ROME, February 22, 2008 -- Germany and the United States are the countries that buy the most Persian rugs, each year taking about 50 percent of Iran’s exports.
But it is Italy, the third biggest consumer, which seems to love them the most.
It is only in Italy that Persian carpets appear night after night on their own television shows, sometimes on two channels at once.
The shows are for telemarketing but, because carpets are beautiful and because Italians are unabashedly public in their adoration of beauty, the shows have become national institutions. On the air for decades, they have their own recognizable stars whose one-man performances attract not only carpet buyers but just-lookers of all sorts.
The king of this commercial theater is Alessandro Orlando, whose full name composed of two first names is enough to be memorable by itself. He appears on the Telemarket Green Elephant satellite channel, which also sells everything from porcelain to paintings to antique furniture. Alessandro sells those, too, but he reserves his most passionate performances for carpets in general and Persian carpets in particular.
As the show begins, he is sitting or standing alone in a cocoon of carpets. They are hung on the walls beside and behind him. They cover the floor beneath him. He is pensive.
“Over the past 100 years, there have been only five names of master Persian carpet makers known the world over,” he begins. “Mohtashem, Hadji Jalili, Habibian …”
“The most famous of them is Usted Fatollah Habibian. So famous that three years ago Iran, recognizing his work as part of its national patrimony, forbid removing any remaining Habibians from the country.”
Now, Alessandro looks directly at the camera and the pace quickens.
“But tonight, we have something extraordinary. No museum, no gallery in Europe has ever assembled the kind of collection of Habibians we have here, on these walls. There are only two Habibians in London’s V&A, a couple in Tehran’s carpet museum …”
Then, just when the camera pulls back and begins showing the carpets on display, Alessandro does what makes his show – and Italian telemarketing – so sui generis. He doesn’t begin selling, but pauses instead to launch into a full 15-minute homage to Habibian, his career, and his art.
That includes: Habibian’s birth around 1900, his early years aspiring to be a musician in Nain, the city’s rich tradition of weaving that shifted his attention to design, and finally his discovery of a new way of wrapping six strands of silk into a single fiber which, Alessandro says triumphantly, makes his carpets “as absolutely indestructible as they are beautiful.”
There are photos of Habibian on screen, sitting in a room of carpets. Alessandro has become his voice. “A true master can only produce 500 carpets in his lifetime because he is a perfectionist," he says. "We live in a world of false artists, false because they imitate the masters. They are good but they are ‘copyists’ … you will never find two Habibians that are the same, any more than two Picassos.”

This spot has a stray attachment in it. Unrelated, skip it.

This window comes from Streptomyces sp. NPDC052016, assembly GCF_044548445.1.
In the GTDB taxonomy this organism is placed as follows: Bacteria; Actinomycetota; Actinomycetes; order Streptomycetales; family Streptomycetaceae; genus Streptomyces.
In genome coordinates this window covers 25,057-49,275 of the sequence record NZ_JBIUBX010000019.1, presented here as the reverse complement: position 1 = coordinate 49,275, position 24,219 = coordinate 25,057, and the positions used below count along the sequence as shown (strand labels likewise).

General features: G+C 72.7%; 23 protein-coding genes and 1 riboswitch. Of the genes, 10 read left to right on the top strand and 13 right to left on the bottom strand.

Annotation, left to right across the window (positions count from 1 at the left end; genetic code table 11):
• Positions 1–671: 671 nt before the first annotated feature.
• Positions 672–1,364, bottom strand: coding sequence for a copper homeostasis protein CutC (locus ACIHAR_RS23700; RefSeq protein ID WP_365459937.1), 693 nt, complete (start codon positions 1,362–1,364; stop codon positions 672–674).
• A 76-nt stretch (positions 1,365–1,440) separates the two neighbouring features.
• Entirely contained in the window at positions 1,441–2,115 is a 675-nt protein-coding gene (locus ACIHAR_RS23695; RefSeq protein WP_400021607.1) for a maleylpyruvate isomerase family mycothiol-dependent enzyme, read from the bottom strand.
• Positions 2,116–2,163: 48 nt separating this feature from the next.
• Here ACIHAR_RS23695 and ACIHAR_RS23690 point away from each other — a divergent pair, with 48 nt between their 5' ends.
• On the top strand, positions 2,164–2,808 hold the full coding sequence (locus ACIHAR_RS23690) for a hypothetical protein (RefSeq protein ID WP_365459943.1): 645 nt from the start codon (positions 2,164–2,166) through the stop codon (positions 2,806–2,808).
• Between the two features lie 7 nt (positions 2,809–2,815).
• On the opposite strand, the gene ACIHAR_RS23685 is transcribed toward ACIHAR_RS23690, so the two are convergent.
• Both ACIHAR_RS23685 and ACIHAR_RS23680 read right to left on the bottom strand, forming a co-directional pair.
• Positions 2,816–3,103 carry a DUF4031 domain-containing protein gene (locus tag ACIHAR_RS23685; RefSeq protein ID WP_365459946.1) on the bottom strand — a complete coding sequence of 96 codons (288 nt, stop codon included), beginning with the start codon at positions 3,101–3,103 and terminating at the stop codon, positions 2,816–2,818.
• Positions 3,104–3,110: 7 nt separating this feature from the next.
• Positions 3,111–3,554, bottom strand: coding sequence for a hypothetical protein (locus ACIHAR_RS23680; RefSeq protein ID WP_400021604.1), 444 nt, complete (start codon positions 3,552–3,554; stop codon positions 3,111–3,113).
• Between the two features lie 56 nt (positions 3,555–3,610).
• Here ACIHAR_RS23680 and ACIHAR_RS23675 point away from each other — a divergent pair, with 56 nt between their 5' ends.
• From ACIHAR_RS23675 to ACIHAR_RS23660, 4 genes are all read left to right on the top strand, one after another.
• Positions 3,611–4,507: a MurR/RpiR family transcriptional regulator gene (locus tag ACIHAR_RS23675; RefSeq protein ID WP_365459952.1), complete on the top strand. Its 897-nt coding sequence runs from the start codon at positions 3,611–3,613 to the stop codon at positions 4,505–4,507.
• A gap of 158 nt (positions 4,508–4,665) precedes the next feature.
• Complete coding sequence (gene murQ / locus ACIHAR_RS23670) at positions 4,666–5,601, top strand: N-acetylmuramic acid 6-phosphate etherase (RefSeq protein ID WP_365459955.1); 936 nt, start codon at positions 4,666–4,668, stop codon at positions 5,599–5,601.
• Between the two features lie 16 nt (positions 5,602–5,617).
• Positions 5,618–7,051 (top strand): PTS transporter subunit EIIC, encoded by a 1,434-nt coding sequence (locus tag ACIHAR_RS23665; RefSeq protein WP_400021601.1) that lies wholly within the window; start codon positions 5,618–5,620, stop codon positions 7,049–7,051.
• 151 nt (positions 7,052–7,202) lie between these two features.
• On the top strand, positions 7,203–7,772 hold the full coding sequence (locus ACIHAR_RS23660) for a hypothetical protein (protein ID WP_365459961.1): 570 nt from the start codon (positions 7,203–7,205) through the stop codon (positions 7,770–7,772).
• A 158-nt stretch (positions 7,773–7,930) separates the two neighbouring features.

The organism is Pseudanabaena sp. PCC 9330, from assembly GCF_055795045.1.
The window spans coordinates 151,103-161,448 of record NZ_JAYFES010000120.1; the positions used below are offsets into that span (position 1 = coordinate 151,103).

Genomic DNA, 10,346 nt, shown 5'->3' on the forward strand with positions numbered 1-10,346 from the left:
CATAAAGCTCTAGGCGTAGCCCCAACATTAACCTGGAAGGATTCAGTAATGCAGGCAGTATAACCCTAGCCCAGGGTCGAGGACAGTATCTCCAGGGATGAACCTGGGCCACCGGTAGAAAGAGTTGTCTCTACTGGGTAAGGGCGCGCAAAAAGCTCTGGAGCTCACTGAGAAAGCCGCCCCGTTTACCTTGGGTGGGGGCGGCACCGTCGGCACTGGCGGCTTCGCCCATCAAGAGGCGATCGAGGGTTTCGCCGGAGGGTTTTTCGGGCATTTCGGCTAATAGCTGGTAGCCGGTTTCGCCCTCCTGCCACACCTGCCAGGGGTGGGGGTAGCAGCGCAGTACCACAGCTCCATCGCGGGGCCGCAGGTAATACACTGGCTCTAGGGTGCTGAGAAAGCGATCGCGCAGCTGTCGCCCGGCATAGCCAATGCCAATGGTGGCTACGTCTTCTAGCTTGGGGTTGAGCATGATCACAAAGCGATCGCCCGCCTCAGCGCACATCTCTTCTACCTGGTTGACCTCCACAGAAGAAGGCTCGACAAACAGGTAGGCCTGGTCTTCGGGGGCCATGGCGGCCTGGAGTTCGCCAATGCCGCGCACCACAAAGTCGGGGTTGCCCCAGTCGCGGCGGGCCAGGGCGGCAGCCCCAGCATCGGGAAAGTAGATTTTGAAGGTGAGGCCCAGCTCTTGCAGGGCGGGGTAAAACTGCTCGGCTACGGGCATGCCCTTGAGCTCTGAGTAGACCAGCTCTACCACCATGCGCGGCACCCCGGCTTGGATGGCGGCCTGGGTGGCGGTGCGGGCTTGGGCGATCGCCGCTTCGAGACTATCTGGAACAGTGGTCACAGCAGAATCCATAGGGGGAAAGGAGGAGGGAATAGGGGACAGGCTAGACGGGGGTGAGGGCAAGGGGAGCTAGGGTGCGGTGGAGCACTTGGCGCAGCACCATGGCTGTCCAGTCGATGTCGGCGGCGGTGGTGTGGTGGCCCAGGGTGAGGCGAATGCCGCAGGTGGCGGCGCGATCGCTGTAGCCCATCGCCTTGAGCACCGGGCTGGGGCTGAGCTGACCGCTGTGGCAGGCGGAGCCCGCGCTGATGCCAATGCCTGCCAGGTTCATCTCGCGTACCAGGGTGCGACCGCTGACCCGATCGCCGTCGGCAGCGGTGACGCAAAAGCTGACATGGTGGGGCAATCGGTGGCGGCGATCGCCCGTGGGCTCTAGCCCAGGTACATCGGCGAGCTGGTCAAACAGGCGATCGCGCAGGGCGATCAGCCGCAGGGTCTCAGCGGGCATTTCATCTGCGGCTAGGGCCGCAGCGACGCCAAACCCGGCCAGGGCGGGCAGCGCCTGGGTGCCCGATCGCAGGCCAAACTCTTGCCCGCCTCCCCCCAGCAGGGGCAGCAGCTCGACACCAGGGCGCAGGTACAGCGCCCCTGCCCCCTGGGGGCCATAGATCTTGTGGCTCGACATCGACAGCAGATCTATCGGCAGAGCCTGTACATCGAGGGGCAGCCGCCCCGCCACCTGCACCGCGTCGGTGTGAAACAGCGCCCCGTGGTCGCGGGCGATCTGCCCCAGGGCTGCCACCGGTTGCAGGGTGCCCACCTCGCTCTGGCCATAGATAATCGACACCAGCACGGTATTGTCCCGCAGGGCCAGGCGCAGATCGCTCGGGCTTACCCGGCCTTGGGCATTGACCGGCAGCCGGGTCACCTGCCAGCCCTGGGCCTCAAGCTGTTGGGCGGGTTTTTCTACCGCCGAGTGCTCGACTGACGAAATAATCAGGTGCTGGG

When the selling finally does begin, the mood becomes much more businesslike. But Alessandro has set the stage so well that the prices of the goods on sale raise doubts only among collectors. For the rest, the tag of just 5,250 Euros for a six-square-meter designer carpet is a dream come true.
Alessandro's superlatives ring out and, in the background, so do the phones.
“A white diamond to put in your salon!”
“An enchanted garden!”
“A palace constructed from a carpet!”
“Mama … a Habibian!”
By the time it is over – a full hour later – Alessandro has sold enough to put noticeable gaps in the wall of carpets behind him. Muscular arms that briefly appear on camera pull the sold pieces down and take them away.
Alessandro himself is exhausted. He has walked the equivalent of several kilometers within his small studio, knelt on carpets, draped ones he likes over one knee, draped ones he likes even more over one shoulder, and generally proven that the church of art in Italy is every bit as impassioned as evangelist churches in America.
What does Alessandro look like? He is simply the man you would find standing beside you at the counter of an espresso bar, with a rumpled suit and no briefcase. His most prominent features are his black hair, which contrasts vividly with his graying temples, and his black eyebrows which rapidly change expression. He is Everyman.
There are lesser stars of Italian telemarketing, which runs 24 hours a day. But no others rise above their on-screen roles. There is a more intellectual type who whispers footnotes of art history, there is a more physical type who comes on strong like a boxer, and there is a hypnotic type who intones over and over: “with this investment you will never lose.”
There is even a man who dresses in a brocaded jacket like a yacht captain, but he sells antique dressers and commodes, not textiles.
The telemarket programs have been on the air so long that thousands of people have circulated through them as off-screen prompters whispering carpet dimensions and prices to the showmen or as delivery boys taking the goods to customers.
Hadi Dadashian, an Iranian-American who lives in San Francisco, worked with a telemarketer while he was a student in Rome decades ago. He still remembers a delivery to Gina Lollobrigida.
“When we got to her apartment it was very late at night,” he says. “She was all alone and she opened the door herself.”
He recalls that the actress lived in a fabulous setting but looked sad and was watching all-night TV. She gazed for a long time at the carpet she had ordered and several times ran a red toe nailed foot over it to check its softness. Then she accepted it, like a bouquet of flowers she had bought to cheer herself up.
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Barry O’Connell: Habibian Nain Rugs